Author Archive

Andrea Noble

Andrea Noble is a Staff Correspondent at Route Fifty. She most recently worked as an investigator for the House Energy and Commerce Committee through a fellowship with the Project on Government Oversight. Previously, she covered law enforcement and the Justice Department for The Washington Times and local government in Maryland for The Gazette.
Public Safety

Justice Department Dubs New York, Seattle, and Portland as ‘Anarchist Jurisdictions’

The three cities were flagged for “permitting anarchy, violence and destruction” as part of the Trump administration’s bid to cut funding to cities where recent protests over racial injustice and police brutality have occurred.

Tech & Data

After Decision Upholding FCC’s 5G Rules, Cities Now Weighing Appeal

The 9th U.S. Circuit Court of Appeals largely upheld FCC rules limiting local government’s ability to regulate 5G infrastructure and cap fees. Cities involved in the case have until Sept. 28 to file an appeal, but some experts say the ruling wasn’t all bad.

Tech & Data

How the Coronavirus Pandemic Fueled Ransomware Attacks

Speaking at a cybersecurity summit, federal law enforcement officials said hackers have exploited the public health crisis to launch new attacks.

Finance

New York Tax On Opioid Drug Makers Revived By Federal Appeals Court

A ruling by the 2nd U.S. Circuit Court of Appeals overturns a lower court decision that axed a state tax that would require drug companies to pay hundreds of millions to help cover the cost of the state’s response to the opioid epidemic.

Infrastructure

Two Months Out from Election Day, Ohio Nailing Down Vote-By-Mail Procedures

Officials decided Monday the state will not pay for postage on absentee ballots, and a pending appeal will determine whether voters can request absentee ballots by email.

Management

States Sue EPA Over Chesapeake Bay Pollution Reduction Plans

A group of states say New York and Pennsylvania are not doing enough to reduce water pollution and arguing the federal government is letting them get away with it.

Finance

Governors Plead with Congress for Help as Senate Rejects Skinny Relief Bill

As Democratic governors testified before the House Committee on Financial Services, the Senate rejected a pared-back coronavirus relief proposal.

Management

Key States Face Poll Worker Shortages, Congressional Report Warns

A report by Democrats on the House Select Subcommittee on the Coronavirus Crisis analyzed the election preparations of four states and warned that a failure to recruit enough poll workers will lead to long wait times on Election Day.

Finance

Senate to Vote on Slimmed-Down Coronavirus Relief Bill This Week

Senate Majority Leader Mitch McConnell introduced the legislation Tuesday and said the Senate will hold a vote on it this week.

Tech & Data

States Experiment with Automation to Bolster Cybersecurity

A new pilot program overseen by Johns Hopkins University's Applied Physics Laboratory hopes to cut down on the time it takes for governments to respond to potential cyber threats by automating the process.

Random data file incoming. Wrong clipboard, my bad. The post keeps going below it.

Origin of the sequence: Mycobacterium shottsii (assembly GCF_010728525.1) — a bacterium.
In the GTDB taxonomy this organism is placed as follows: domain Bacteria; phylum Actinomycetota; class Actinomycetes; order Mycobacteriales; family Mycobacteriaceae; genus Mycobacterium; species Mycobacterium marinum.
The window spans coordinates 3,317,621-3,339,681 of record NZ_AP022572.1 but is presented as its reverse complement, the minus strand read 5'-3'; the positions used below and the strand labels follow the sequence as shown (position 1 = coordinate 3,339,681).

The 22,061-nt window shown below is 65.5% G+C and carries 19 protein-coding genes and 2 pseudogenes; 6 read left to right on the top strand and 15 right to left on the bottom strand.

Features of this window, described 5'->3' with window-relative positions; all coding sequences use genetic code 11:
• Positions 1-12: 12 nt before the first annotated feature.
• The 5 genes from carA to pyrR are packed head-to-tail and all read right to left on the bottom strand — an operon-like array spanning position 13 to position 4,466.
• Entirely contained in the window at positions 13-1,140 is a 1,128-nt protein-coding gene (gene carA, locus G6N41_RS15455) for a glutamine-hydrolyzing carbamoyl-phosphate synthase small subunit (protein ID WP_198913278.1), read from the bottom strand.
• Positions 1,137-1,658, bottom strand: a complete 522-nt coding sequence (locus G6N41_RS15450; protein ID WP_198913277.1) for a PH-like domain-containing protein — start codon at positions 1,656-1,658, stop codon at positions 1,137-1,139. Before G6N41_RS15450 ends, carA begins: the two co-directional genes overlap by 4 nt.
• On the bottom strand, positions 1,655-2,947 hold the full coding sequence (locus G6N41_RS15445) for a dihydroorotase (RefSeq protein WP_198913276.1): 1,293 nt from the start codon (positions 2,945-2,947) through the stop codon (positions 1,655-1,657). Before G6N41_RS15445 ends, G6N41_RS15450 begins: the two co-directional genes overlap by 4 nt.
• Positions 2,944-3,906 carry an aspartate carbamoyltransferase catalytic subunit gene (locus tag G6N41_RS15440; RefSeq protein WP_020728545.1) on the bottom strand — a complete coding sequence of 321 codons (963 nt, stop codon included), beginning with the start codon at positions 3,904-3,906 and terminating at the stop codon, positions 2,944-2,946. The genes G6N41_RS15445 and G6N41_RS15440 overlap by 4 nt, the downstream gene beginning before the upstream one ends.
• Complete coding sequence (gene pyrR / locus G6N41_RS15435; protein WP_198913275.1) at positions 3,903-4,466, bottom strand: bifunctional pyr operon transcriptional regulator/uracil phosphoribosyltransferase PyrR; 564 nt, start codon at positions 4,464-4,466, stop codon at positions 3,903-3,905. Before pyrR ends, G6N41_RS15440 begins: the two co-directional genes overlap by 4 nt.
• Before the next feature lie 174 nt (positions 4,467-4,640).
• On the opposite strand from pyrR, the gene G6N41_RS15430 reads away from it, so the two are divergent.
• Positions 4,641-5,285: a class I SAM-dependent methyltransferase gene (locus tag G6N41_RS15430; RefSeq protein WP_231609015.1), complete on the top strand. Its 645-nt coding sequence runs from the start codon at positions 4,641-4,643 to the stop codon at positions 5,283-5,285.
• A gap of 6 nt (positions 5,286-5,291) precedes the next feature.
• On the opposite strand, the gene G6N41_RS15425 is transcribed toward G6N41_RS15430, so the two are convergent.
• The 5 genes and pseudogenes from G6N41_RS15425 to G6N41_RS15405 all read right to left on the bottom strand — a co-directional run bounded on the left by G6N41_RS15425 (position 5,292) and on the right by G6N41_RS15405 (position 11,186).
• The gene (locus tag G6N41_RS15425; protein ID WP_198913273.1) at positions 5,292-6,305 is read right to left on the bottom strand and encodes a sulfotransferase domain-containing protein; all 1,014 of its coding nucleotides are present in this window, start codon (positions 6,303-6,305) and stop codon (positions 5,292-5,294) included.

Finance

Legal Experts Say Trump’s Push to Defund ‘Anarchist’ Cities Would Face Difficulty in Court

The president lost several legal battles in attempting to enforce a previous order to restrict so-called “sanctuary cities” from receiving federal grants.

Finance

Senate Republicans’ Revamped, Scaled-Back Coronavirus Bill Expected Next Week

But Democrats and Republicans are still far apart on inclusion of money for state and local governments.

Health & Human Services

USDA Extends Free School Meal Program for Children

The U.S. Department of Agriculture loosened requirements for children receiving free meals through their schools at the start of the coronavirus pandemic and announced Monday it would keep those flexibilities in place through the end of the year.

Tech & Data

Sewage Testing on University Campus Identifies Asymptomatic Covid Cases

The University of Arizona tested sewage for the presence of coronavirus and identified two students who tested positive but didn’t have any symptoms for the respiratory illness.

Tech & Data

Ransomware Attacks Demanding Larger Payouts from Local Governments

The average ransom demanded of a local government in a cyberattack grew from $30,000 to $380,000, according to one cybersecurity firm.

Finance

New Unemployment Benefits Could Take Weeks to Distribute

Thirty-two states have been approved for the federal unemployment program, but only four states have begun issuing the $300-a-week benefits.

Management

Judge Sides with Florida Teachers in Lawsuit Over Reopening Schools

The judge found that local school officials, not the state, should be able to determine when students and teachers resume in-person classes.

Tech & Data

City Creates Food Stamps App as Renewal Process Becomes More Difficult

The U.S. Department of Agriculture is resuming pre-coronavirus application and renewal requirements for food stamps. Washington, D.C. created a mobile public benefits app that officials hope will make it easier for recipients to apply and meet eligibility requirements.

Management

A Showdown Over Returning to the Classroom

An Iowa school district and teachers union have sued the governor over her mandate requiring schools to reopen for in-person instruction.

Management

Universities Suspend Students, Bust Parties to Enforce Covid-19 Rules

Some universities are reconsidering their decisions to hold in-person classes amid the coronavirus pandemic while others are cracking down on student life.